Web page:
The Clinton administration has offered to help Russia complete a key radar site and to share more American radar data if Russia agrees to renegotiate the Anti-Ballistic Missile Treaty so that the United States could build a national missile defense system, senior U.S. officials said yesterday.

In a project that would cost tens of millions of dollars, the United States would help Russia finish a partially constructed radar near the Siberian city of Irkutsk that is oriented eastward, covering northern Asia, including North Korea, and parts of the North Pole. Russia might also be given access to data from U.S. early-warning radars on the full trajectory of missile launches, and the two countries might collaborate on some satellite systems.

Together with the Senate's defeat last week of a treaty banning nuclear test explosions, the attempt to modify the 27-year-old ABM Treaty is a sign of tremendous ferment in the realm of arms control.

The collapse of the Soviet Union, the advent of new technology and the rise of missile threats from countries such as North Korea, Iraq and Iran are pushing Cold War-era agreements toward obsolescence. Wary of tearing up the entire quilt of agreements that took decades to negotiate, however, the Clinton administration is trying to keep Russia as a partner in developing a system to shoot down missiles.

"We've raised with them a number of cooperative activities to show that we see this as a threat that affects both countries," said a senior administration official. "We don't see this as anything against Russia, and we're willing to look at a whole range of cooperative measures that would address the same rogue threat we're concerned about."

The offer, made more than a month ago and first reported in the early editions of today's New York Times, is consistent with earlier statements the administration has made about finding ways to win Moscow's support for national missile defense. Such a system, officials say, would provide a limited defense oriented primarily toward rogue states, not Russia.

Although the Russian government has officially rejected U.S. proposals to renegotiate the ABM Treaty, it has nonetheless agreed to listen to American ideas. The latest round of talks took place last week, and the United States has not yet received a Russian response.

To improve the chances that the Russians will go along, the administration decided last month to ask initially for modest changes in the ABM Treaty, rather than seeking wholesale revisions, as some Republicans in Congress have advocated.

U.S. negotiators are trying to convince Russian counterparts they have a common interest in guarding against rogue states that may soon be able to fire intercontinental missiles at either Russia or the United States. The United States believes it would benefit from Russian radar data covering countries such as Iran and North Korea, and believes it can offer valuable information in return.

"We've been doing a lot of very blue-sky thinking about what kinds of cooperation might conceivably be possible," another senior administration official said. "We've told the Russians we're prepared to be pretty far-reaching in cooperation."

The United States has given the Russians a list of several potential forms of cooperation. In addition to completing the radar at Mishelevka, near Irkutsk, the administration has offered joint computer simulations of antimissile systems; expanded intelligence sharing on threats from rogue states; collaboration in developing two missile observation satellites; a joint presence at one U.S. and one Russian radar site; and joint exercises in battlefield missile defense.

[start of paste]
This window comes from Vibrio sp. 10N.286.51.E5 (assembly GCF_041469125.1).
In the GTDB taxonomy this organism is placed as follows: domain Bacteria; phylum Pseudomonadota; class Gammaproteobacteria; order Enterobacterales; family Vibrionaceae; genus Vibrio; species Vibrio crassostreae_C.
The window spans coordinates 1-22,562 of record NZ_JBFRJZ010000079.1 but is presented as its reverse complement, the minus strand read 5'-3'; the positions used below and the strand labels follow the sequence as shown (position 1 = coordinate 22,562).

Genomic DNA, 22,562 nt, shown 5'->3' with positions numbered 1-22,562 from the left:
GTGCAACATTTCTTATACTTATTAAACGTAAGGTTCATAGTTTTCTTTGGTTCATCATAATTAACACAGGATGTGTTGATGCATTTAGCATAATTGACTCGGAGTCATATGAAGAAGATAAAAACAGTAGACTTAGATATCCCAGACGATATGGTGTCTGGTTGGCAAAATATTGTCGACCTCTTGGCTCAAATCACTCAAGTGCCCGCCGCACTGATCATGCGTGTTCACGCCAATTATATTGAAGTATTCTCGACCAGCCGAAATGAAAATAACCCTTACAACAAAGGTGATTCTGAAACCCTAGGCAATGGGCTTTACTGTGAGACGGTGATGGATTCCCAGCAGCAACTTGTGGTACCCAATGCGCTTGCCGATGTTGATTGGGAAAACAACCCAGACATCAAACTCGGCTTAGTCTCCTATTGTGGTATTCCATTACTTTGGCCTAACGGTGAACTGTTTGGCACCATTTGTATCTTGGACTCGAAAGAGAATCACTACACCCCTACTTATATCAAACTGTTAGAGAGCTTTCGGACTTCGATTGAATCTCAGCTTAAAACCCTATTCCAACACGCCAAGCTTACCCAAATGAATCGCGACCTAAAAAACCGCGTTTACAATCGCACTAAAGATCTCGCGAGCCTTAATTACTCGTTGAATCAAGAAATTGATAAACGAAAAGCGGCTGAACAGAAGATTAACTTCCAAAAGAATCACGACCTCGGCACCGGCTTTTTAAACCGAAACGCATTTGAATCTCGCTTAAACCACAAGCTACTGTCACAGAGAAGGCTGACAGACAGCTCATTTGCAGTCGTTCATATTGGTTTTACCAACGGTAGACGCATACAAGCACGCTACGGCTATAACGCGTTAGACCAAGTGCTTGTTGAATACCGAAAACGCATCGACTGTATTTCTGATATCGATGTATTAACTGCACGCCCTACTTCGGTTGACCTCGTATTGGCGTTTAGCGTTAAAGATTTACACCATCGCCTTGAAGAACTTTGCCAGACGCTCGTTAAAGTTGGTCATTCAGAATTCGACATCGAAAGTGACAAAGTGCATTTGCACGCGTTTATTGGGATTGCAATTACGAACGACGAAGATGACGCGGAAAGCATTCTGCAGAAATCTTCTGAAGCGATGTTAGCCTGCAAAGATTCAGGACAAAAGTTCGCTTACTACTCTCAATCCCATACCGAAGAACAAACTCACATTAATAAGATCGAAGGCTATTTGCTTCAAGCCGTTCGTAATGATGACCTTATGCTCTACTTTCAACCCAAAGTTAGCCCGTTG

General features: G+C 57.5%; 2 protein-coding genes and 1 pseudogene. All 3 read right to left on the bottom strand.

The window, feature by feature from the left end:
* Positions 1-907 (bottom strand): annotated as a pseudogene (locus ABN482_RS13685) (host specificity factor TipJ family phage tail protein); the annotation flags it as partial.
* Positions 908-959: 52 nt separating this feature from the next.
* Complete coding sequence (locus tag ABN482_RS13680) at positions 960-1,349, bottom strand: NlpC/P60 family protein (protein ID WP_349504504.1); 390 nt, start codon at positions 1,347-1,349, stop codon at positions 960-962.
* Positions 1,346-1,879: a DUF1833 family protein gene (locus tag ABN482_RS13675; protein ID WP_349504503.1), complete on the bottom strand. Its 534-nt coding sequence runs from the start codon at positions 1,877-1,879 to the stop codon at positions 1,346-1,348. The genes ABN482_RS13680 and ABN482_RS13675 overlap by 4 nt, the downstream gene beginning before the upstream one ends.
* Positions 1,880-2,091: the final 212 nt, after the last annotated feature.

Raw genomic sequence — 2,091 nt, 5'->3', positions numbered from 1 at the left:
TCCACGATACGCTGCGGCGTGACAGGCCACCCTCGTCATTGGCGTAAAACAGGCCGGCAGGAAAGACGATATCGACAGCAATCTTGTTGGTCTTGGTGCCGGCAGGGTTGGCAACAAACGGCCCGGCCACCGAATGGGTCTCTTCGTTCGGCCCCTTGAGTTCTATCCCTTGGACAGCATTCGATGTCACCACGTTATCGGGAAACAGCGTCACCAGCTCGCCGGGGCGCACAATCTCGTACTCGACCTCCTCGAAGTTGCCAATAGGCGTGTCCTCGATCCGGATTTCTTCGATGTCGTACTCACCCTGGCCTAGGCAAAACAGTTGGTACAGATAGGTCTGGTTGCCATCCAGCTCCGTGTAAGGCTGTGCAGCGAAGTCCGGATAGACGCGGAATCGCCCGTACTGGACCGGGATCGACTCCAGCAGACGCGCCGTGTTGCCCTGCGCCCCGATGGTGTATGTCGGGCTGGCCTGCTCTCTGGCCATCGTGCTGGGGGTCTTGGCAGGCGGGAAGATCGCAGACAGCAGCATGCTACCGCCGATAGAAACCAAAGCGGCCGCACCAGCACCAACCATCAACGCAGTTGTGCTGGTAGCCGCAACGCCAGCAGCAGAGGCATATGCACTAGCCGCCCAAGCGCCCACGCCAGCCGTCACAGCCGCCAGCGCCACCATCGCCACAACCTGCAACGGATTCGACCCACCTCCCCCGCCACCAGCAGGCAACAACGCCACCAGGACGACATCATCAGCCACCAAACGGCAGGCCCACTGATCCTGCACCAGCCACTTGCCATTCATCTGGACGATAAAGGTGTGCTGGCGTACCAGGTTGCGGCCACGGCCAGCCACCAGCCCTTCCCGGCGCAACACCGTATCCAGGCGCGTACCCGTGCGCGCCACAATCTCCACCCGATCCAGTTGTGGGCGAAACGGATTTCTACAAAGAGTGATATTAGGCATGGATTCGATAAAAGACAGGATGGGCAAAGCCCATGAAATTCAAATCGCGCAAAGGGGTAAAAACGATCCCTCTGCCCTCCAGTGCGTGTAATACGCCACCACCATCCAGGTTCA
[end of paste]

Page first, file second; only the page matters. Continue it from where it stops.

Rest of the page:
The United States also suggested expanding an agreement reached a year ago to share U.S. radar data on the point of origin and expected destination of missiles. Now, the administration is offering to share information on the entire trajectory.

Another possibility, which remains a subject of intense debate inside the administration, would involve offering to help Russia regain use of a radar in Lyaki, Azerbaijan, that covers some Middle Eastern nations.

"We're not at the point where we have substantial feedback from the Russians that any of these proposals might bear fruit," a U.S. official said.

The American negotiators have cited conflicts in the Muslim republics and territories along Russia's southern border as one reason why Russia should be interested in guarding against launches.

Talks about sharing data on missile launches began late in the Bush presidency. But the issue has taken on greater urgency because of American plans for moving ahead with national missile defense.

The Clinton administration has said it will decide next June whether to proceed with the first phase of the system, consisting of 100 missile interceptors based in Alaska. The second phase would involve a site in the continental United States and a total of more than 200 interceptors.

One of Russia's concerns, according to an administration official, is the possibility the system might be expanded. At the moment, it will be a challenge for U.S. technology to intercept even a small number of missiles, and impossible to shoot down the hundreds of missiles that Russia might launch at once. Thus, the U.S. negotiators argue, the missile defense system would not decrease Russia's nuclear deterrence against the United States.

Russian negotiators, however, want assurances against a "breakout in capacity from limited to something much bigger" that would be capable of knocking down scores of missiles, the administration official said.